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Gita Suneja

Since the emergence of HIV in the United States in the 1980s, cancer has been a part of the story. The good news is that antiretroviral therapy has improved survival for those living with HIV infection, with life expectancy now approaching that of uninfected people. Consequently, this patient population is living long enough to develop different types of cancer. At the 23rd NCCN Annual Conference, Gita Suneja, MD, MSHP, presented the debut of the new NCCN Guidelines for Cancer in People Living With HIV, discussing the intersection between cancer and HIV infection, the cancers most likely to develop in this group of patients, and the importance of oncologists working in conjunction with HIV specialists to render the most appropriate and individualized care.

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Corbin D. Jacobs, Daniel J. Rocke, Russel R. Kahmke, Hannah Williamson, Gita Suneja and Yvonne M. Mowery

Background: Alveolar ridge (AR) squamous cell carcinoma (SCC) is poorly represented on prospective clinical trials. Adjuvant management is extrapolated from more common head and neck SCC, including those with a stronger influence from the human papillomavirus. The objective of this analysis is to determine the association between adjuvant radiotherapy (RT) and overall survival (OS) for resected ARSCC based on adverse pathologic features. Methods: Adult subjects in the National Cancer Database diagnosed with invasive nonmetastatic ARSCC between 2010–2014 were identified. Exclusion criteria included prior malignancy, no/unknown surgery, unknown receipt of RT, RT dose <50 Gy or >80 Gy, RT fractions >68, T1–2N0 disease without identifiable NCCN-defined risk factors (positive margin, lymphovascular invasion, pT3–4, N2–3, extranodal extension, or level IV/V nodal metastasis), and unknown/missing NCCN risk factor data. Log-rank test stratified by RT and Cox regression analyses with respect to OS were performed. Results: 1,450 subjects met inclusion criteria, of which 825 (57%) received RT. Median follow-up was 27 months. Adjuvant RT was associated with improved OS (72% vs 65% at 2 years, log-rank P=.004). Stratified by number of NCCN-defined risk factors, adjuvant RT was associated with improved OS for subjects with 2 (74% vs 58% at 2 years, log-rank P<.001) and ≥3 (54% vs 29% at 2 years, log-rank P<.001) risk factors. Adjuvant RT was significantly associated with improved OS on univariate (HR, 0.80; 95% CI, 0.68–0.94; P=.008) and multivariate (HR, 0.72; 95% CI, 0.60–0.87; P=.001) analyses, the latter adjusted for age, comorbidity score, and adverse pathologic features. Each NCCN-defined risk factor, high tumor grade, primary tumor ≥3 cm, and ≥5% nodal positivity (number of pathologic nodes positive among nodes resected) were significantly associated with worse OS on univariate and multivariate analyses. Conclusions: Adjuvant RT for resected ARSCC with adverse pathologic features is associated with significantly improved OS. Subjects with a primary tumor ≥3 cm, high tumor grade, and ≥5% nodal positivity in addition to the NCCN-defined risk factors should be considered for adjuvant RT.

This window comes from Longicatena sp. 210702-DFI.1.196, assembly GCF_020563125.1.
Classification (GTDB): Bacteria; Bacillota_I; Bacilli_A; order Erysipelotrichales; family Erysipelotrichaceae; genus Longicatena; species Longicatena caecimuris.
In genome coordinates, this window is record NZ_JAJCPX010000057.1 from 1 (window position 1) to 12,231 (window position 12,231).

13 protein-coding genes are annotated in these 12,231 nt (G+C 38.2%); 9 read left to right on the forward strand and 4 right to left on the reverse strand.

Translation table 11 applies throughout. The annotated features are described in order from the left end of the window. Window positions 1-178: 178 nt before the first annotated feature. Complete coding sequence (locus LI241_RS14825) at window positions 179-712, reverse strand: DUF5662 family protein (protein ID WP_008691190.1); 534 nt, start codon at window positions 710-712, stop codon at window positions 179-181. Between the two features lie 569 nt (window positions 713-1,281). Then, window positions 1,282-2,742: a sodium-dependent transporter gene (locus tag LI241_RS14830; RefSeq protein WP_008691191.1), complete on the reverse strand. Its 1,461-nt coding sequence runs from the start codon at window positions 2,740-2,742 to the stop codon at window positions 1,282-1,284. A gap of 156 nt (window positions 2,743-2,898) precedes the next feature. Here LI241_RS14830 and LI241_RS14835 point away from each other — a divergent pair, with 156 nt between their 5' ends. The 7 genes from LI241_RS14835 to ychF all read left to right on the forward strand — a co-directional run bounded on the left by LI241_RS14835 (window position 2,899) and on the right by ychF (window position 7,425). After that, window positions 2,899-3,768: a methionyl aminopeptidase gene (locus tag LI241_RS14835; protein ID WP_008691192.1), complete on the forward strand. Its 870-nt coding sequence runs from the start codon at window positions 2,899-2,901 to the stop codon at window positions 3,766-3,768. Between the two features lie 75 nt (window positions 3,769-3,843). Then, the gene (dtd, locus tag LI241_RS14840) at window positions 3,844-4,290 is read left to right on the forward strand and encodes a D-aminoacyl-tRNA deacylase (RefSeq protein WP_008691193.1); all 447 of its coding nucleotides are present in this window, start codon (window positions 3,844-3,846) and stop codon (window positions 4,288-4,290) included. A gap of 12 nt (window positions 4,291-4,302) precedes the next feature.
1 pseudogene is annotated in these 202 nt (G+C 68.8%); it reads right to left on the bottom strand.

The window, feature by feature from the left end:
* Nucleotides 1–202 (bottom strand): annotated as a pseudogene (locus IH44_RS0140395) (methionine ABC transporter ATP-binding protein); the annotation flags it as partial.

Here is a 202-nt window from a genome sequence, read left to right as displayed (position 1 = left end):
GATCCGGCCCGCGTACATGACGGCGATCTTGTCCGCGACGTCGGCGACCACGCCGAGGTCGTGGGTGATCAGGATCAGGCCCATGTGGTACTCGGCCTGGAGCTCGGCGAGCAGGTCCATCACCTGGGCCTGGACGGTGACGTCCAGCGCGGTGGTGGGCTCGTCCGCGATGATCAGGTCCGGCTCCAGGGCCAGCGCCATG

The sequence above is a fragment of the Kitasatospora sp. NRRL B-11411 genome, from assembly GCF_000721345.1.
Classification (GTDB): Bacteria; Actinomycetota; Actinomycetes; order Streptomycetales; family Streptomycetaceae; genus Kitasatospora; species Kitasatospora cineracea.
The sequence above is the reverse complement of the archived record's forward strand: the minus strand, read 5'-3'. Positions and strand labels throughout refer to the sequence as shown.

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Erin Reid, Gita Suneja, Richard F. Ambinder, Kevin Ard, Robert Baiocchi, Stefan K. Barta, Evie Carchman, Adam Cohen, Neel Gupta, Kimberly L. Johung, Ann Klopp, Ann S. LaCasce, Chi Lin, Oxana V. Makarova-Rusher, Amitkumar Mehta, Manoj P. Menon, David Morgan, Nitya Nathwani, Ariela Noy, Frank Palella, Lee Ratner, Stacey Rizza, Michelle A. Rudek, Jeff Taylor, Benjamin Tomlinson, Chia-Ching J. Wang, Mary A. Dwyer and Deborah A. Freedman-Cass

People living with HIV (PLWH) are diagnosed with cancer at an increased rate over the general population and generally have a higher mortality due to delayed diagnoses, advanced cancer stage, comorbidities, immunosuppression, and cancer treatment disparities. Lack of guidelines and provider education has led to substandard cancer care being offered to PLWH. To fill that gap, the NCCN Guidelines for Cancer in PLWH were developed; they provide treatment recommendations for PLWH who develop non–small cell lung cancer, anal cancer, Hodgkin lymphoma, and cervical cancer. In addition, the NCCN Guidelines outline advice regarding HIV management during cancer therapy; drug–drug interactions between antiretroviral treatments and cancer therapies; and workup, radiation therapy, surgical management, and supportive care in PLWH who have cancer.

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Erin Reid, Gita Suneja, Richard F. Ambinder, Kevin Ard, Robert Baiocchi, Stefan K. Barta, Evie Carchman, Adam Cohen, Oxana V. Crysler, Neel Gupta, Chelsea Gustafson, Allison Hall, Kimberly L. Johung, Ann Klopp, Ann S. LaCasce, Chi Lin, Amitkumar Mehta, Manoj P. Menon, David Morgan, Nitya Nathwani, Ariela Noy, Lee Ratner, Stacey Rizza, Michelle A. Rudek, Julian Sanchez, Jeff Taylor, Benjamin Tomlinson, Chia-Ching J. Wang, Sai Yendamuri, Mary A. Dwyer, CGC and Deborah A. Freedman-Cass

As treatment of HIV has improved, people living with HIV (PLWH) have experienced a decreased risk of AIDS and AIDS-defining cancers (non-Hodgkin’s lymphoma, Kaposi sarcoma, and cervical cancer), but the risk of Kaposi sarcoma in PLWH is still elevated about 500-fold compared with the general population in the United States. The NCCN Clinical Practice Guidelines in Oncology (NCCN Guidelines) for AIDS-Related Kaposi Sarcoma provide diagnosis, treatment, and surveillance recommendations for PLWH who develop limited cutaneous Kaposi sarcoma and for those with advanced cutaneous, oral, visceral, or nodal disease.